Sunday, March 12, 2006

March 12: Remembering Gregrory the Great

In addition to being the Second Sunday in Lent, today is also the day we give thanks to God for the ministry of Gregory the Great, the first pope of that name and the last of the four doctors of the Latin Church. He was born in Rome about the year 540 and died in 604.

English-speaking Christians remember Gregory for sending a party of missionaries headed by Augustine of Canterbury (not to be confused with the more famous Augustine of Hippo) to preach the Gospel to the pagan Anglo-Saxon tribes that had invaded England and largely conquered or displaced the Celtic Christians previously living there. Gregory had originally hoped to go to England as a missionary himself, but was pressed into service elsewhere, first as apocrisiarius and then as bishop of Rome. He accordingly sent others, but took an active interest in their work, writing numerous letters both to Augustine and his monks and to their English converts. Here is one of the prayers the Church lifts up to God in thanksgiving for giving us Gregory's Christian witness:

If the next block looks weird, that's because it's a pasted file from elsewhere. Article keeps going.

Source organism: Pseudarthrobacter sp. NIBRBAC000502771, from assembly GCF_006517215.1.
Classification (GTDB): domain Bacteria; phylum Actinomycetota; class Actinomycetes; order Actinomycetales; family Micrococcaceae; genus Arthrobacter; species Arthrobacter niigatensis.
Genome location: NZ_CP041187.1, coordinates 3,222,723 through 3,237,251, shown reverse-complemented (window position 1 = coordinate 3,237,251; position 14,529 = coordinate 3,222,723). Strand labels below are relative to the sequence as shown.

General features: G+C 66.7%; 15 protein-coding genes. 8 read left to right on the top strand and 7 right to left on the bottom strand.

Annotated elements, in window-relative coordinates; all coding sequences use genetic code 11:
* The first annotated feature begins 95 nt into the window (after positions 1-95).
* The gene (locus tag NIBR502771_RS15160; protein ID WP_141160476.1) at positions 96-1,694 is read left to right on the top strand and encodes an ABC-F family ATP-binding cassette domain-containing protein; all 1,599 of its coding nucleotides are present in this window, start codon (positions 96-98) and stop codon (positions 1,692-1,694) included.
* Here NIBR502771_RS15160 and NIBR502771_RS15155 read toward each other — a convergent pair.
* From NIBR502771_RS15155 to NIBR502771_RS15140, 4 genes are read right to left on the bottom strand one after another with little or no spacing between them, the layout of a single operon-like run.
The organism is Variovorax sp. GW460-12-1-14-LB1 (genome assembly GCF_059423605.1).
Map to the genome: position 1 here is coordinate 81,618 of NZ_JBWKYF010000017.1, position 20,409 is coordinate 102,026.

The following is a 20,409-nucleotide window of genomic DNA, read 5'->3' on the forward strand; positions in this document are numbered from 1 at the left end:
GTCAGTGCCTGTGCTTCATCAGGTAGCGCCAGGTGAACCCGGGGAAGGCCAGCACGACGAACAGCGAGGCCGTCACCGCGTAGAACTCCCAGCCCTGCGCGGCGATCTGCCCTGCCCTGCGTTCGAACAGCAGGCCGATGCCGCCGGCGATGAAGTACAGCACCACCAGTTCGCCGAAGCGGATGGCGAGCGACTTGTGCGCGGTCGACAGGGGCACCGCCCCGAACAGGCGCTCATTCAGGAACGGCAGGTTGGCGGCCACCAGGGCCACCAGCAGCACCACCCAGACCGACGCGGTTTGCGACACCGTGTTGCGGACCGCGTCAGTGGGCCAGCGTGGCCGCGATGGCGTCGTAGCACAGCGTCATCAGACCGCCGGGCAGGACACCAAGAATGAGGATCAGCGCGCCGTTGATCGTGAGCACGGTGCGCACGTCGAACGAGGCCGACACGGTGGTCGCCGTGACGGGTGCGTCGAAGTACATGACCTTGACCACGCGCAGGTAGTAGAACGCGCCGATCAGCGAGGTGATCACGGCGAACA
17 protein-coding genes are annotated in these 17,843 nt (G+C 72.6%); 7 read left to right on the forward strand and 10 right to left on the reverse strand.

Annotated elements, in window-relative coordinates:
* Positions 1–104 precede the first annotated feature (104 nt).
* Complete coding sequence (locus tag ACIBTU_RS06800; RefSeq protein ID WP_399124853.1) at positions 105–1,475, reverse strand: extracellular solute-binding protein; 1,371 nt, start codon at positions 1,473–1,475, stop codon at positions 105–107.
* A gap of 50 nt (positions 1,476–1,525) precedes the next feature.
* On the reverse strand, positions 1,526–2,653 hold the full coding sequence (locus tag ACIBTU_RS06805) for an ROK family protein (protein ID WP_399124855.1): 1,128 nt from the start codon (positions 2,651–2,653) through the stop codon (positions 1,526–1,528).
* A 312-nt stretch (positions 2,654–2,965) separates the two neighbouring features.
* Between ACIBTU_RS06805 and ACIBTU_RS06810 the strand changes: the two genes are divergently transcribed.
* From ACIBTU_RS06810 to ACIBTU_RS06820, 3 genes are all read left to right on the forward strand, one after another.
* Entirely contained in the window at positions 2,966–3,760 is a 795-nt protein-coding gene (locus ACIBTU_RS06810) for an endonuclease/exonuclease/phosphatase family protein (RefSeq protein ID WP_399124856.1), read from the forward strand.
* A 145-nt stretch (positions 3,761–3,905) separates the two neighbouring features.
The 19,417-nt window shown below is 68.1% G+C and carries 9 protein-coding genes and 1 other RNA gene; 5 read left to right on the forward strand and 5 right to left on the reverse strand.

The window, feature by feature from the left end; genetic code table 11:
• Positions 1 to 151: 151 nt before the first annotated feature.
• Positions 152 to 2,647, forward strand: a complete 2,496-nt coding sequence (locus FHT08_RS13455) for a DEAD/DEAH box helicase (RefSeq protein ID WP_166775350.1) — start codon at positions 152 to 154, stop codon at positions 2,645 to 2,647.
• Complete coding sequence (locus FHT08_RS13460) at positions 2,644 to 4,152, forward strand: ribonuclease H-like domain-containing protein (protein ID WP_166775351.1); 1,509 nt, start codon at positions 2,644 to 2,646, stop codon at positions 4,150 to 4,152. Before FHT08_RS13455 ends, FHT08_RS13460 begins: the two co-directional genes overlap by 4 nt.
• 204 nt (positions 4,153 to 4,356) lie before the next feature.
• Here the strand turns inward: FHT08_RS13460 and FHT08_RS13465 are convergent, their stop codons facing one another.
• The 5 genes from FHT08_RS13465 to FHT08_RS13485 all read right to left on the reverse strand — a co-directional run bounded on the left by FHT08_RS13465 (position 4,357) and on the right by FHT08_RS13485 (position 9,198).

Almighty and merciful God, who raised up Gregory of Rome to be a servant of the servants of God, and inspired him to send missionaries to preach the Gospel to the English people: Preserve in your Church the catholic and apostolic faith they taught, that your people, being fruitful in every good work, may receive the crown of glory that never fades away; through Jesus Christ our Lord, who lives and reigns with you and the Holy Spirit, one God, for ever and ever.


Blogger Mason Smith said...


Readers of the Dan Brown novel will want to know that Gregory the Great is the pope who characterized Mary Magdalene as a prostitute.

He apparently conflated Mary Magdalene with an earlier (unnamed) woman in the Gospel of Luke who was identified as a harlot. The text, however, doesn't say that.

All of this will come out in May when the movie version of "The Da Vinci Code" comes to the big screen.

Best wishes,
Mason Smith

Wednesday, 22 March, 2006  

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